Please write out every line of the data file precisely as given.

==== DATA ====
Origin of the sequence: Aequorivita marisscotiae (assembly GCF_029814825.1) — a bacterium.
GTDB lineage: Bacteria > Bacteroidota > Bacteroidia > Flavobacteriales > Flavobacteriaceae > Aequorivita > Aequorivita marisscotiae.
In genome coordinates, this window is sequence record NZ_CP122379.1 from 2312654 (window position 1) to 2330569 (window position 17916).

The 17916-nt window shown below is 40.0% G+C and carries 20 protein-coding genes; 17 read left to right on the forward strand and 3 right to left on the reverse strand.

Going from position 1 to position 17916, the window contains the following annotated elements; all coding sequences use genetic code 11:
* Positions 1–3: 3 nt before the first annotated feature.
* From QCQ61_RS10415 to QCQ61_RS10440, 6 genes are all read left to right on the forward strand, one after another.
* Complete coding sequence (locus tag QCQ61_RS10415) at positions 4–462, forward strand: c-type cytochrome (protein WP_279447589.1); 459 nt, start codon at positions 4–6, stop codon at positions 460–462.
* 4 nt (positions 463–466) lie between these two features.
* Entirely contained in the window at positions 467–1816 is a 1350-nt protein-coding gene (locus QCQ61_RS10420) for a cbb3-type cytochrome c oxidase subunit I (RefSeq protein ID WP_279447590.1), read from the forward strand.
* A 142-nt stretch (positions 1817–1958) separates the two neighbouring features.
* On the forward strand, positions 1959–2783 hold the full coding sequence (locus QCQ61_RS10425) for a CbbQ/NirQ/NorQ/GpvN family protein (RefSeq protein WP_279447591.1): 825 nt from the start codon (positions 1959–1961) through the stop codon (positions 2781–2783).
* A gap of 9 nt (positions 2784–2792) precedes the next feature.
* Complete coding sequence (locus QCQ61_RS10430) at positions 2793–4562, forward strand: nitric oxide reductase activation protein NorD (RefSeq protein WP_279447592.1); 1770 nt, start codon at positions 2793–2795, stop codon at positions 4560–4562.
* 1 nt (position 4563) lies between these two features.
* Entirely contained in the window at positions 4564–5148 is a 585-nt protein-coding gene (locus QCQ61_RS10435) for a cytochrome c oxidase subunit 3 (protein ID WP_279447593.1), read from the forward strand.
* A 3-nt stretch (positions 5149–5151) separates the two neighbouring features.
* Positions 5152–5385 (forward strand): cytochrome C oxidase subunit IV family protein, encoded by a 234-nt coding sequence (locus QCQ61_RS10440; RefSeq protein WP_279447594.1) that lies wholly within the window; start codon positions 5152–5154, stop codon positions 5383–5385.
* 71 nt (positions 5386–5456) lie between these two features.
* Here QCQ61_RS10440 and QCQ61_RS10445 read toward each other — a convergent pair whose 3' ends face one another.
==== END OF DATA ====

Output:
Origin of the sequence: Aequorivita marisscotiae (assembly GCF_029814825.1) — a bacterium.
GTDB lineage: Bacteria > Bacteroidota > Bacteroidia > Flavobacteriales > Flavobacteriaceae > Aequorivita > Aequorivita marisscotiae.
In genome coordinates, this window is sequence record NZ_CP122379.1 from 2312654 (window position 1) to 2330569 (window position 17916).

The 17916-nt window shown below is 40.0% G+C and carries 20 protein-coding genes; 17 read left to right on the forward strand and 3 right to left on the reverse strand.

Going from position 1 to position 17916, the window contains the following annotated elements; all coding sequences use genetic code 11:
* Positions 1–3: 3 nt before the first annotated feature.
* From QCQ61_RS10415 to QCQ61_RS10440, 6 genes are all read left to right on the forward strand, one after another.
* Complete coding sequence (locus tag QCQ61_RS10415) at positions 4–462, forward strand: c-type cytochrome (protein WP_279447589.1); 459 nt, start codon at positions 4–6, stop codon at positions 460–462.
* 4 nt (positions 463–466) lie between these two features.
* Entirely contained in the window at positions 467–1816 is a 1350-nt protein-coding gene (locus QCQ61_RS10420) for a cbb3-type cytochrome c oxidase subunit I (RefSeq protein ID WP_279447590.1), read from the forward strand.
* A 142-nt stretch (positions 1817–1958) separates the two neighbouring features.
* On the forward strand, positions 1959–2783 hold the full coding sequence (locus QCQ61_RS10425) for a CbbQ/NirQ/NorQ/GpvN family protein (RefSeq protein WP_279447591.1): 825 nt from the start codon (positions 1959–1961) through the stop codon (positions 2781–2783).
* A gap of 9 nt (positions 2784–2792) precedes the next feature.
* Complete coding sequence (locus QCQ61_RS10430) at positions 2793–4562, forward strand: nitric oxide reductase activation protein NorD (RefSeq protein WP_279447592.1); 1770 nt, start codon at positions 2793–2795, stop codon at positions 4560–4562.
* 1 nt (position 4563) lies between these two features.
* Entirely contained in the window at positions 4564–5148 is a 585-nt protein-coding gene (locus QCQ61_RS10435) for a cytochrome c oxidase subunit 3 (protein ID WP_279447593.1), read from the forward strand.
* A 3-nt stretch (positions 5149–5151) separates the two neighbouring features.
* Positions 5152–5385 (forward strand): cytochrome C oxidase subunit IV family protein, encoded by a 234-nt coding sequence (locus QCQ61_RS10440; RefSeq protein WP_279447594.1) that lies wholly within the window; start codon positions 5152–5154, stop codon positions 5383–5385.
* 71 nt (positions 5386–5456) lie between these two features.
* Here QCQ61_RS10440 and QCQ61_RS10445 read toward each other — a convergent pair whose 3' ends face one another.